Two dams or not two dams: California’s crucial water decision

Actually, three dams is more accurate, but the team is always willing to sacrifice accuracy in the service of a cute headline. The point is that California Governor Arnold Schwarzenegger, whose name and title make us wish we were being paid by the letter, is proposing the construction of two new dams and expanding the capacity of a third to meet what will soon be the state’s desperate need for water.

This San Francisco Chronicle article is as good a summary of the current debate about California’s water dilemma as you are going to find, and is accompanied by links to some good water-related resources.

Nut graf:

The governor wants to build two new dams and expand the reservoir of a third as a key element in his plan to meet future water needs of the state’s growing population. But environmentalists say two of the projects would be net energy users and that the three of them together would add energy consumption to a water-delivery system that is already the state’s largest consumer of electricity.

The problem with the environmentalist’s argument is that it is complicated and complicated generally doesn’t sell in the Golden State. Their objections are based at looking at long term consequences of using huge basins of water as storage, and takes into account, for example, increased evaporation caused by global warming and the possibility that the two new dams would produce a net energy loss for the state.

For the most compelling aspect of the environmentalists’ approach is encouraging the development new regional water supplies–including water recycling, conservation, groundwater protection, groundwater cleanup and stormwater capture–which could recoup huge amounts of water and avoid the need to pump water throughout the state from central repositories.

Boooring! The governator and the republicans in the legislature keep it simple: Dams=Storage. What is wrong with storage? What is up with these fuzzy thinking liberal environmentalists who don’t understand storage? If you want to keep something for a long time, you store it. Dams store water. Duh.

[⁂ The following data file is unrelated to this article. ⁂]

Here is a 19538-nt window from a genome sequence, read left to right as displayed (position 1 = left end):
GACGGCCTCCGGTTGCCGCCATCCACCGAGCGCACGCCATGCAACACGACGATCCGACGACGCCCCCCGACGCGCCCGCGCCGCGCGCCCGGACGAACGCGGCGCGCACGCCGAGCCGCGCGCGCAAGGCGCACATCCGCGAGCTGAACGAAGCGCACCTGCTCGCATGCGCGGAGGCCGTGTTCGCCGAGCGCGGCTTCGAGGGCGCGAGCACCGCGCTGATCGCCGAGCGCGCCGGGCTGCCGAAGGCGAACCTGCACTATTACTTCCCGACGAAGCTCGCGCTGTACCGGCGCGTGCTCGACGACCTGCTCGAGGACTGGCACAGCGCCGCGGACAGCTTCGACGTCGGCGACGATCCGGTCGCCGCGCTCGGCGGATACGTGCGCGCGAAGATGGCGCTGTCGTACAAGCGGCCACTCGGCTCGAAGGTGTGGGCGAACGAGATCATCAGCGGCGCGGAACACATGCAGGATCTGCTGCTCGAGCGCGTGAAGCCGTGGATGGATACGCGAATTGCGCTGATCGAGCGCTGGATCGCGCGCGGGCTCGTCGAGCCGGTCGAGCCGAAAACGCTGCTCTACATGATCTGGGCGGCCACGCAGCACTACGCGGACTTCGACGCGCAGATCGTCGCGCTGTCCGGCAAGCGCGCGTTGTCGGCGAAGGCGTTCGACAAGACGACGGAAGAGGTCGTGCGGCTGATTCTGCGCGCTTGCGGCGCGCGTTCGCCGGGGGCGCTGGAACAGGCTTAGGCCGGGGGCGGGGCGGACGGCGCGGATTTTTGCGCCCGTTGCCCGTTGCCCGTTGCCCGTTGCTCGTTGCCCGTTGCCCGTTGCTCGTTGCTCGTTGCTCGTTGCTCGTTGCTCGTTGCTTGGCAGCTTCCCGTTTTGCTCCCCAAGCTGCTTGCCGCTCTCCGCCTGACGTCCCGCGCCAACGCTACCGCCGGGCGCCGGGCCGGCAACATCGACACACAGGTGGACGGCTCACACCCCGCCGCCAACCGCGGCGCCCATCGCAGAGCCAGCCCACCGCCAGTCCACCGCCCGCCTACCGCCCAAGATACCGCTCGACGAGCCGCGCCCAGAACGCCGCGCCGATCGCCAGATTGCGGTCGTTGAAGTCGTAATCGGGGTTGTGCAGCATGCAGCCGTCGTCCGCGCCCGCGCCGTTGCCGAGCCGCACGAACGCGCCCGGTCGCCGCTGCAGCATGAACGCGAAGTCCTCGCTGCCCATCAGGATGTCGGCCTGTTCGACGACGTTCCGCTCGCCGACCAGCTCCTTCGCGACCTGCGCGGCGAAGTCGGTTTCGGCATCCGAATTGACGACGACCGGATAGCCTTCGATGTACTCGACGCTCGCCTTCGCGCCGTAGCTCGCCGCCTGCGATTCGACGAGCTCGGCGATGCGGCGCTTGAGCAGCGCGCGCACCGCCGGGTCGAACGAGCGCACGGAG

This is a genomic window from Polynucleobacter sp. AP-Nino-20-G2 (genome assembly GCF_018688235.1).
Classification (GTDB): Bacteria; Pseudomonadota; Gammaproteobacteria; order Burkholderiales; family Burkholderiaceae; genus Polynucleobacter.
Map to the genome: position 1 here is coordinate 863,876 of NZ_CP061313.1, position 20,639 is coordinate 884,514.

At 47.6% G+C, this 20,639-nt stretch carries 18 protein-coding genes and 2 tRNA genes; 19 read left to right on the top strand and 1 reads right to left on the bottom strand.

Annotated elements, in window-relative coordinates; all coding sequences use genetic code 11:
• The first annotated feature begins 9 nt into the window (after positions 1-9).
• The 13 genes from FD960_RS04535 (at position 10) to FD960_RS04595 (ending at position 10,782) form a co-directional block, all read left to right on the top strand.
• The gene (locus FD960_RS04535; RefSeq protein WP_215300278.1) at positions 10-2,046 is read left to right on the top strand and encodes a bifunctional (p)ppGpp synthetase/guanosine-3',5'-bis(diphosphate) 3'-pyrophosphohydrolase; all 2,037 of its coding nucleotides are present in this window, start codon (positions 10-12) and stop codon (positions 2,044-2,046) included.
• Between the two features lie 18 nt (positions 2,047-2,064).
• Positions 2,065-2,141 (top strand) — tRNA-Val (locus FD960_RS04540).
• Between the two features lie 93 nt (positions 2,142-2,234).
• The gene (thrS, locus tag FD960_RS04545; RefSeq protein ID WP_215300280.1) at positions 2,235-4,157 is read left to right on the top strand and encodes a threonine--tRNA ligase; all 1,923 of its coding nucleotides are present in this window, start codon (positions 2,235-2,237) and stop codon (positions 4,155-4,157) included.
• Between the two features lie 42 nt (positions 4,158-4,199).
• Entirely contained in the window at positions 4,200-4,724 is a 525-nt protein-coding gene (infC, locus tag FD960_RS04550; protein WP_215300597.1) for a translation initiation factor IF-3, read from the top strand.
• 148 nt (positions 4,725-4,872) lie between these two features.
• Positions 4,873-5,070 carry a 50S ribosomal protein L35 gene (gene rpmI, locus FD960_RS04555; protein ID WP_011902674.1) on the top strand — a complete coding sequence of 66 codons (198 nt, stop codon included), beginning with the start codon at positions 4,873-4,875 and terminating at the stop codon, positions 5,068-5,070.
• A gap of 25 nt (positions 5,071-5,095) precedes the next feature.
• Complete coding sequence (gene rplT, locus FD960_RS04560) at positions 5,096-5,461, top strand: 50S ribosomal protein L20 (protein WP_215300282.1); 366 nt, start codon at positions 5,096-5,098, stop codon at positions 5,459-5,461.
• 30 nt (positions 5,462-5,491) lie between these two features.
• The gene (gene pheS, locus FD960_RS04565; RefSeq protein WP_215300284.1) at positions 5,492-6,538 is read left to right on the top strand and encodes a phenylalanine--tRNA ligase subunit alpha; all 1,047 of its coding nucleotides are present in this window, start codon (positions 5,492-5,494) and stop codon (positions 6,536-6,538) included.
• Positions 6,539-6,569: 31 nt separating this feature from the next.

This counterpoint from an article by Gary Patton, the executive director of the Planning and Conservation League, posted on the California Progress Report, a progressive online news site. (Caveat: He cites the construction of three dams; the proposal is to build two new dams and expand one that already exists.)

The Governor’s proposed $9.085 billion water bond measure directs billions of taxpayer dollars to projects that will take decades to implement and will produce relatively little water.

This proposal would inappropriately allocate $5.1 billion for construction of three costly and damaging dams. While state and federal agencies have studied these dams for years, not one of these dams has been proven to be cost-effective or environmentally acceptable. In fact, state and federal agencies have not been able to find even one willing local partner to contract for the resulting water at the anticipated cost. Taxpayers should not be asked to subsidize projects that so obviously fail the cost-effectiveness test.’s hit? Torpedo* the dams and full speed ahead for innovative and environmentally sound approaches to solving California’s imminent water crisis.

*figurative language


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